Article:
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NECESSITY'S LAW IN PARADISE

by STELLA BURKE MAY

IT YOU, señor, had a seester you love; an' ever' day her man she marry beat her—ever' day he I—beat her till the blood come, what do you, señor?"

Mazaro Gonzales kicked the "Compiled Laws of New Mexico" that held open the door of the hot, dingy office, and crushed a greasy sombrero with his dirty hands as he doggedly waited for "Big Bill" King to answer.

"Do you know what I'd do, Mazaro?" Big Bill replied without a moment's hesitation. "I would take just about fifteen minutes to give that brother-in-law a whirlwind finish, and I'd do it with about twobits' worth of buckshot and the first piece of ordnance I could lay my hands on!"

"Me no comprendo," grunted Mazaro, knitting his bronzed brows and peering through his pen-slit eyes at the big, handsome American who sat, tilted back in a common kitchen chair, his feet crossed on top of a weather-beaten desk.

"I mean, Mazaro," and King stopped puffing the big black cigar and faced the Mexican, "that I'd shoot him dead full of buckshot, and I'd do it quick!"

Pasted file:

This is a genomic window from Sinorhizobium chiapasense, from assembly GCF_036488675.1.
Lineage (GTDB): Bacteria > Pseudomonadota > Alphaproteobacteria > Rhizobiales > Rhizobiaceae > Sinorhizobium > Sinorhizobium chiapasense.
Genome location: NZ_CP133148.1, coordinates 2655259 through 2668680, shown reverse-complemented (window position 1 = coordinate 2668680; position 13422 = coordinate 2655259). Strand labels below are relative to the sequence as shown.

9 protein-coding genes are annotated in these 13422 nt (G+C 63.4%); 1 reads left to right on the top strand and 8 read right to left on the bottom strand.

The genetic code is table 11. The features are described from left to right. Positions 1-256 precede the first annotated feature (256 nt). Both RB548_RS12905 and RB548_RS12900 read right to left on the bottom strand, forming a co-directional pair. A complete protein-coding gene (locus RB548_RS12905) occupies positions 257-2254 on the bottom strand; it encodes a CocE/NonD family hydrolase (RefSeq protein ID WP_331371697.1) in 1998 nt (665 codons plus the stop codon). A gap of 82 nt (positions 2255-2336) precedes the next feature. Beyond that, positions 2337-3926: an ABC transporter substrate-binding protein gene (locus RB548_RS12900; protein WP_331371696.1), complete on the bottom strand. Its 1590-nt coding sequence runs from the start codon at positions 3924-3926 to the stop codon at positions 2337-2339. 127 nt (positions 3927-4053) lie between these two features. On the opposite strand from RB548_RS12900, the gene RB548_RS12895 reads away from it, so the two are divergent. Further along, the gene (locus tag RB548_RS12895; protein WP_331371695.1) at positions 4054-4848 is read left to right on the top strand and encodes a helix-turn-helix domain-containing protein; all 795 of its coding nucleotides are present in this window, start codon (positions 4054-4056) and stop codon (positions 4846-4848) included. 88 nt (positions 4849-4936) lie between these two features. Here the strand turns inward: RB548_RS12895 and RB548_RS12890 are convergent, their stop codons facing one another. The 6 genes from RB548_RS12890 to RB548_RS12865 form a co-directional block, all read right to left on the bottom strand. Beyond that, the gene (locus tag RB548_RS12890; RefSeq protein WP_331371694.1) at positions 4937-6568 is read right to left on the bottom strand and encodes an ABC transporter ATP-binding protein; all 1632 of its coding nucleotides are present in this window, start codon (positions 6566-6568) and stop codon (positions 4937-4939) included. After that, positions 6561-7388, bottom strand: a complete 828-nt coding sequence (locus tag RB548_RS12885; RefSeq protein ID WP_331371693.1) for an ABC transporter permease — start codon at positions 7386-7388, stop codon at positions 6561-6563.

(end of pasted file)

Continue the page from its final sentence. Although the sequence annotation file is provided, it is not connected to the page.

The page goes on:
"Bueno, amigo," was the "Greaser's" only comment as he shuffled out of the door, and Big Bill King returned to the business which Mazaro's timid knock had interrupted. The particular business in hand and, in fact, about the only business in which William Gordon King had engaged since his arrival in Paradise six months previously, was cursing the stars that had guided him to this forlorn town whose biggest attraction was its burying-ground and whose chiefest enterprises were loafing in the daytime and enlarging the cemetery by night.

For, by one of the jokes of fate, William Gordon King, the many-sided, was doing time in Paradise, in the heart of the desert country, with the office of County Attorney serving as the shackle.

As a matter of history, it was no star at all that guided him to Paradise, but the greasy finger of Mazaro Gonzales, whose acquaintance he had made a year previous when both were shifting railroad-ties on the new line of road entering Paradise. Shifting railroad-ties was not King's regular profession; neither was county-attorneying.

His original intention and overwhelming ambition when he journeyed West and climbed the mountains was to gouge out the heart of the Taos Range and become a great copper king, but as months rolled by and the only copper he found within reach was the few pieces stamped with Indian heads which he retained of his original capital, he turned to the only paying profession he could find, and it brought him side by side with Mazaro on the new railroad grade.

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